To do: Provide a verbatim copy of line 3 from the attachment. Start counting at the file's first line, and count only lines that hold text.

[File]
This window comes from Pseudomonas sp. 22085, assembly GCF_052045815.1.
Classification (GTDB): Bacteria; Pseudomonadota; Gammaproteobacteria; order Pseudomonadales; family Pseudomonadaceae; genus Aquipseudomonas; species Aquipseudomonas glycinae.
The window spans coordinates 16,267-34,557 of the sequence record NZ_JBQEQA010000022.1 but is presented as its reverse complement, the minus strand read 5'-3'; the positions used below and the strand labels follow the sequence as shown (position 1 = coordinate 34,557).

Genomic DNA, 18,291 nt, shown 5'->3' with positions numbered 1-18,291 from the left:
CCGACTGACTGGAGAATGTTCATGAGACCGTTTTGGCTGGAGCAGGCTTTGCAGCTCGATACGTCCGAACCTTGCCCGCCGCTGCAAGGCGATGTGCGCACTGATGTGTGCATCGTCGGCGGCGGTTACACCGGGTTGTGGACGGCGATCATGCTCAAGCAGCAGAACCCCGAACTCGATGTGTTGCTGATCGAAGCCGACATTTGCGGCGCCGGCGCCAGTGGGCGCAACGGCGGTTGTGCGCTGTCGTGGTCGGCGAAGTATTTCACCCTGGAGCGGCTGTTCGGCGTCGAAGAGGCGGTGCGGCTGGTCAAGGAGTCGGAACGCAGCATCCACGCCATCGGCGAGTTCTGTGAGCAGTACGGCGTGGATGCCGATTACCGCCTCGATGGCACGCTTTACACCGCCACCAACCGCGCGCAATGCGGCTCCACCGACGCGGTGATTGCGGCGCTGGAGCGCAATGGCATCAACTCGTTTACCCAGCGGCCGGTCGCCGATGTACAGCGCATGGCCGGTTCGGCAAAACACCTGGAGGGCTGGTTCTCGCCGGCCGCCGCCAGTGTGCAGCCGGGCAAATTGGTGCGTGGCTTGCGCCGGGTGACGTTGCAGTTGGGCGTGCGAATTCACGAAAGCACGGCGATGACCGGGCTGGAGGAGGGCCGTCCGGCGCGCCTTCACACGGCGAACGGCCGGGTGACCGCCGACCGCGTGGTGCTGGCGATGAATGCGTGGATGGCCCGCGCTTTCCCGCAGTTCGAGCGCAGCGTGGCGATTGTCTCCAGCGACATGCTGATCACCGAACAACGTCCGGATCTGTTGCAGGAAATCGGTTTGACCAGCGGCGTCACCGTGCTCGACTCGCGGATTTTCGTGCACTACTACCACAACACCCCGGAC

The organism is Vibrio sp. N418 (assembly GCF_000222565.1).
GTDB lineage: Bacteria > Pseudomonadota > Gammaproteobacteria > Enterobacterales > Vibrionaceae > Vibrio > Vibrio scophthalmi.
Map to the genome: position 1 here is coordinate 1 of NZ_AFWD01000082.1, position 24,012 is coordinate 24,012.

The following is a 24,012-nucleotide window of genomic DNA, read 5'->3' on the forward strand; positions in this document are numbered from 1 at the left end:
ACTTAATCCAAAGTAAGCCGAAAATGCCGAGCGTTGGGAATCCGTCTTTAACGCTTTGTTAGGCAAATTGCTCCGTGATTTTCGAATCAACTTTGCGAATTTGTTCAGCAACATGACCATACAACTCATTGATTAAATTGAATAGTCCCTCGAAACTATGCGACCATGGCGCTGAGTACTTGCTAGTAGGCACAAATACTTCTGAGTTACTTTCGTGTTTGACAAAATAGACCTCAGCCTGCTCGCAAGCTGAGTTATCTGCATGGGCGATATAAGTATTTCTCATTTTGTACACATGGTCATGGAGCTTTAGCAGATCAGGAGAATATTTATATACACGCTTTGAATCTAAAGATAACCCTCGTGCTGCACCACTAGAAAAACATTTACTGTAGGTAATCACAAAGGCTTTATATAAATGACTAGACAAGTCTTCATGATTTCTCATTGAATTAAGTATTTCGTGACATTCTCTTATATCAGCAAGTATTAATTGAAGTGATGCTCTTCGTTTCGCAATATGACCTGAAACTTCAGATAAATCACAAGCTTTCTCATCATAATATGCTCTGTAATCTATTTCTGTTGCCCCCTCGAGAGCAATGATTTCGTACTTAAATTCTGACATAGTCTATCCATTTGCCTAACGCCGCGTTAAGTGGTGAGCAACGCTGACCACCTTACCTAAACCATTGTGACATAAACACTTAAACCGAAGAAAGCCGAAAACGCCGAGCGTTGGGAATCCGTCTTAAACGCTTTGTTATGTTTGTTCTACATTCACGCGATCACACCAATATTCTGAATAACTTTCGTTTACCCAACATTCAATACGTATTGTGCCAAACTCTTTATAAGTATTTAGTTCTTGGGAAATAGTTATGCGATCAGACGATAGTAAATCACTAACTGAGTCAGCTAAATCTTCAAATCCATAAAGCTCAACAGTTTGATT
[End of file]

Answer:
The window spans coordinates 16,267-34,557 of the sequence record NZ_JBQEQA010000022.1 but is presented as its reverse complement, the minus strand read 5'-3'; the positions used below and the strand labels follow the sequence as shown (position 1 = coordinate 34,557).